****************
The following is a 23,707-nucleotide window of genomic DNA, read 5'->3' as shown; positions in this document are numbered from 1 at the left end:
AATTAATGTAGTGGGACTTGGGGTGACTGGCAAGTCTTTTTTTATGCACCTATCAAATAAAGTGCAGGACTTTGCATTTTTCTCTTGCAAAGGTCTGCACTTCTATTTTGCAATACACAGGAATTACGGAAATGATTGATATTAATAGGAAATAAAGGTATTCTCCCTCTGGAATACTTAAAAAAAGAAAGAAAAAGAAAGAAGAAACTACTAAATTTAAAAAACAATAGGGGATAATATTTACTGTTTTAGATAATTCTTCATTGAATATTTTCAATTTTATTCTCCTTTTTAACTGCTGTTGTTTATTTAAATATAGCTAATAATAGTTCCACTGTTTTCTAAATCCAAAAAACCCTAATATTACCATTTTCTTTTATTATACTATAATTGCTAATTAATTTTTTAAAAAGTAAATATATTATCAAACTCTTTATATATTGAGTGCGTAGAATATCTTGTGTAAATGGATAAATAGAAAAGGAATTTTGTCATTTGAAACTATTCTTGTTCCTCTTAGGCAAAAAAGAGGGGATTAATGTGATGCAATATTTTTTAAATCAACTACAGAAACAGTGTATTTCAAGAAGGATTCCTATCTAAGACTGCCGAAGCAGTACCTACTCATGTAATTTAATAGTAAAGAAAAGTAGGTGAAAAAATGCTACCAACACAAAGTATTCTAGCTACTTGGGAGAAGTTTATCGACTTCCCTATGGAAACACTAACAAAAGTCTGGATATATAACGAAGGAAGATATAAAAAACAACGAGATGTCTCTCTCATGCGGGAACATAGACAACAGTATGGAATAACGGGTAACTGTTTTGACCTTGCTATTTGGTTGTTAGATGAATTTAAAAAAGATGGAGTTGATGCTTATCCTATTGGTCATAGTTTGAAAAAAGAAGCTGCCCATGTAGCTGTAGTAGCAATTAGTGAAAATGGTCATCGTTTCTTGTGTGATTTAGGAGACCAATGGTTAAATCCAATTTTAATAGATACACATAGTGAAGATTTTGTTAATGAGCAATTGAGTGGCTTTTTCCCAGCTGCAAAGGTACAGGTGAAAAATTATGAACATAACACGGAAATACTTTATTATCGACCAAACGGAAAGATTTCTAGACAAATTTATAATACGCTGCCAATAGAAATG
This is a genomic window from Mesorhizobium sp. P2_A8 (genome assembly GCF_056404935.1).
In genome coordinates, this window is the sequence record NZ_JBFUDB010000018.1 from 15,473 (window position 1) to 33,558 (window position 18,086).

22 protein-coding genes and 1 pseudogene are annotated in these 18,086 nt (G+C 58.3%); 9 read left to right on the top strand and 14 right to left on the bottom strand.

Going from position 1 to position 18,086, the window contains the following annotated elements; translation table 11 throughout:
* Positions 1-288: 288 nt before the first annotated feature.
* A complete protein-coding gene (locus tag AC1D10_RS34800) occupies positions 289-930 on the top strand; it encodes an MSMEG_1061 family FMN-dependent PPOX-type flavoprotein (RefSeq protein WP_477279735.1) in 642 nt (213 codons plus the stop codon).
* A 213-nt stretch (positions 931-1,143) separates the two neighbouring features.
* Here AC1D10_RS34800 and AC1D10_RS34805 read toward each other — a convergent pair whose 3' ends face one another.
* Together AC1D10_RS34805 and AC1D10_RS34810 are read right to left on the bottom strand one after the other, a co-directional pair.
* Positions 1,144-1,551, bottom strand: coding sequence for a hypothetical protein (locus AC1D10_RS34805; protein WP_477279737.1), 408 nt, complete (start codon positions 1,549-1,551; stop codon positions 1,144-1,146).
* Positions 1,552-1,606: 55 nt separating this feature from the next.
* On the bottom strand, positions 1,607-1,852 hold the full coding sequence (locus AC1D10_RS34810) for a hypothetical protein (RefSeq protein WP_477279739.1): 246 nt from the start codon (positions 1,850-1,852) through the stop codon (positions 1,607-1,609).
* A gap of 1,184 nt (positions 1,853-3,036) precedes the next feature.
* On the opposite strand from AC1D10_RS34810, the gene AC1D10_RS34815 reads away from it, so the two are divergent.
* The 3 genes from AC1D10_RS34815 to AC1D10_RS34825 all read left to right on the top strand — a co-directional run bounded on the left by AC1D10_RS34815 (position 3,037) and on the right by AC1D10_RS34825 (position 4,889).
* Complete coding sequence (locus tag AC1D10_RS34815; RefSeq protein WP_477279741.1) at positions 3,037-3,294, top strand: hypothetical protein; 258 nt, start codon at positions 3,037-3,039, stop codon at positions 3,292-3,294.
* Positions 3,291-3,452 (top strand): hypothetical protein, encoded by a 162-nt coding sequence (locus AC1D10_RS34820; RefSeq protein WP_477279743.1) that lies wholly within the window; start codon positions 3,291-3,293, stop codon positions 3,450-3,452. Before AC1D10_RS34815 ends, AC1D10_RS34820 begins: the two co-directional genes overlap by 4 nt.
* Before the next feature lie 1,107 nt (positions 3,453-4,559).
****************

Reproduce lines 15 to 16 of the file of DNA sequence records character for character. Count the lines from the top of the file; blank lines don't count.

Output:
* A gap of 1,184 nt (positions 1,853-3,036) precedes the next feature.
* On the opposite strand from AC1D10_RS34810, the gene AC1D10_RS34815 reads away from it, so the two are divergent.